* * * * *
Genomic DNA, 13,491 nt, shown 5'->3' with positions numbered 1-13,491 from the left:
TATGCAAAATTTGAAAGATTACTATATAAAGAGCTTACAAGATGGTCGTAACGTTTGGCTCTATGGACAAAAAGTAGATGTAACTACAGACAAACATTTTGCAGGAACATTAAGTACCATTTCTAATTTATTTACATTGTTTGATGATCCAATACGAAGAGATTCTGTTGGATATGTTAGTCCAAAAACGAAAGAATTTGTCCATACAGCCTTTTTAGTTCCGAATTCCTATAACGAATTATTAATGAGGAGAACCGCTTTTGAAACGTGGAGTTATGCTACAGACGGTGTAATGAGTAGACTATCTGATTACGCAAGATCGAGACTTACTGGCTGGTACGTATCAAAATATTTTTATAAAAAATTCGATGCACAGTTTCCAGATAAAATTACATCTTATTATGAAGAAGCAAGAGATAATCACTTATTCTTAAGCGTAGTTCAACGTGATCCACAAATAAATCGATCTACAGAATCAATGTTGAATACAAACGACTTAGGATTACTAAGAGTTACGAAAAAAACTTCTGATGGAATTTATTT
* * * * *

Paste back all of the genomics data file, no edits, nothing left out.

Genomic DNA, 13,491 nt, shown 5'->3' with positions numbered 1-13,491 from the left:
TATGCAAAATTTGAAAGATTACTATATAAAGAGCTTACAAGATGGTCGTAACGTTTGGCTCTATGGACAAAAAGTAGATGTAACTACAGACAAACATTTTGCAGGAACATTAAGTACCATTTCTAATTTATTTACATTGTTTGATGATCCAATACGAAGAGATTCTGTTGGATATGTTAGTCCAAAAACGAAAGAATTTGTCCATACAGCCTTTTTAGTTCCGAATTCCTATAACGAATTATTAATGAGGAGAACCGCTTTTGAAACGTGGAGTTATGCTACAGACGGTGTAATGAGTAGACTATCTGATTACGCAAGATCGAGACTTACTGGCTGGTACGTATCAAAATATTTTTATAAAAAATTCGATGCACAGTTTCCAGATAAAATTACATCTTATTATGAAGAAGCAAGAGATAATCACTTATTCTTAAGCGTAGTTCAACGTGATCCACAAATAAATCGATCTACAGAATCAATGTTGAATACAAACGACTTAGGATTACTAAGAGTTACGAAAAAAACTTCTGATGGAATTTATTT